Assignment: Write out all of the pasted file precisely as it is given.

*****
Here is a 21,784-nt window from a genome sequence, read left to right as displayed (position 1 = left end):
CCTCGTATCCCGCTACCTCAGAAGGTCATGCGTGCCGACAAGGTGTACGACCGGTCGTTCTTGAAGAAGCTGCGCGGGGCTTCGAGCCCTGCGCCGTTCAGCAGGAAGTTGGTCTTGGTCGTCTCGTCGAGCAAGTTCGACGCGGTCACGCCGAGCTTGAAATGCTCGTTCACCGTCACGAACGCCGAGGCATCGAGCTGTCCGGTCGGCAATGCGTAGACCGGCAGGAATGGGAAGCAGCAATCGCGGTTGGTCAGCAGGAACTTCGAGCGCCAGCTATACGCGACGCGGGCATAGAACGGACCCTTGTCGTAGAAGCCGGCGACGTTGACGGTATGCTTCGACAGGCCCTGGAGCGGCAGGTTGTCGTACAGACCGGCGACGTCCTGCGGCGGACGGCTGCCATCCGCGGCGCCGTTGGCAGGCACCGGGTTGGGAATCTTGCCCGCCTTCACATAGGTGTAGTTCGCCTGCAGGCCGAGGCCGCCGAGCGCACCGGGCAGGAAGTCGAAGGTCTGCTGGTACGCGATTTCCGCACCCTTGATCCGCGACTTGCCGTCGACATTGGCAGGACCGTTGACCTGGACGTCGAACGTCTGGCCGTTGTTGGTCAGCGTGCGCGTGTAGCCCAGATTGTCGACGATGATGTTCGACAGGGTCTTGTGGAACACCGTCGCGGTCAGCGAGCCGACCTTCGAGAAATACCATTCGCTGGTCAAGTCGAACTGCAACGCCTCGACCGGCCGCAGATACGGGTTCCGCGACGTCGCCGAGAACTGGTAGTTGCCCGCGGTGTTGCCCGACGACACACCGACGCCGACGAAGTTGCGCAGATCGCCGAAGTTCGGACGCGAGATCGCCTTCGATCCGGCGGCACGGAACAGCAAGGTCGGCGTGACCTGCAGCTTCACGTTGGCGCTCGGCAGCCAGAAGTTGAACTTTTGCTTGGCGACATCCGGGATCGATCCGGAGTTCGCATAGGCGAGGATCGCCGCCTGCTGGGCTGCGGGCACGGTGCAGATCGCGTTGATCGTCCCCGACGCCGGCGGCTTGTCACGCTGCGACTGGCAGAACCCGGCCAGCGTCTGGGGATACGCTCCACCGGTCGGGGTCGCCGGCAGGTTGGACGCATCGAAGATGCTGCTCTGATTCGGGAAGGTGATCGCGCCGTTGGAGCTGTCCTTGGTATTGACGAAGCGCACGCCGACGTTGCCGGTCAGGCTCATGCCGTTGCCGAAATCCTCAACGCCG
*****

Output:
Here is a 21,784-nt window from a genome sequence, read left to right as displayed (position 1 = left end):
CCTCGTATCCCGCTACCTCAGAAGGTCATGCGTGCCGACAAGGTGTACGACCGGTCGTTCTTGAAGAAGCTGCGCGGGGCTTCGAGCCCTGCGCCGTTCAGCAGGAAGTTGGTCTTGGTCGTCTCGTCGAGCAAGTTCGACGCGGTCACGCCGAGCTTGAAATGCTCGTTCACCGTCACGAACGCCGAGGCATCGAGCTGTCCGGTCGGCAATGCGTAGACCGGCAGGAATGGGAAGCAGCAATCGCGGTTGGTCAGCAGGAACTTCGAGCGCCAGCTATACGCGACGCGGGCATAGAACGGACCCTTGTCGTAGAAGCCGGCGACGTTGACGGTATGCTTCGACAGGCCCTGGAGCGGCAGGTTGTCGTACAGACCGGCGACGTCCTGCGGCGGACGGCTGCCATCCGCGGCGCCGTTGGCAGGCACCGGGTTGGGAATCTTGCCCGCCTTCACATAGGTGTAGTTCGCCTGCAGGCCGAGGCCGCCGAGCGCACCGGGCAGGAAGTCGAAGGTCTGCTGGTACGCGATTTCCGCACCCTTGATCCGCGACTTGCCGTCGACATTGGCAGGACCGTTGACCTGGACGTCGAACGTCTGGCCGTTGTTGGTCAGCGTGCGCGTGTAGCCCAGATTGTCGACGATGATGTTCGACAGGGTCTTGTGGAACACCGTCGCGGTCAGCGAGCCGACCTTCGAGAAATACCATTCGCTGGTCAAGTCGAACTGCAACGCCTCGACCGGCCGCAGATACGGGTTCCGCGACGTCGCCGAGAACTGGTAGTTGCCCGCGGTGTTGCCCGACGACACACCGACGCCGACGAAGTTGCGCAGATCGCCGAAGTTCGGACGCGAGATCGCCTTCGATCCGGCGGCACGGAACAGCAAGGTCGGCGTGACCTGCAGCTTCACGTTGGCGCTCGGCAGCCAGAAGTTGAACTTTTGCTTGGCGACATCCGGGATCGATCCGGAGTTCGCATAGGCGAGGATCGCCGCCTGCTGGGCTGCGGGCACGGTGCAGATCGCGTTGATCGTCCCCGACGCCGGCGGCTTGTCACGCTGCGACTGGCAGAACCCGGCCAGCGTCTGGGGATACGCTCCACCGGTCGGGGTCGCCGGCAGGTTGGACGCATCGAAGATGCTGCTCTGATTCGGGAAGGTGATCGCGCCGTTGGAGCTGTCCTTGGTATTGACGAAGCGCACGCCGACGTTGCCGGTCAGGCTCATGCCGTTGCCGAAATCCTCAACGCCG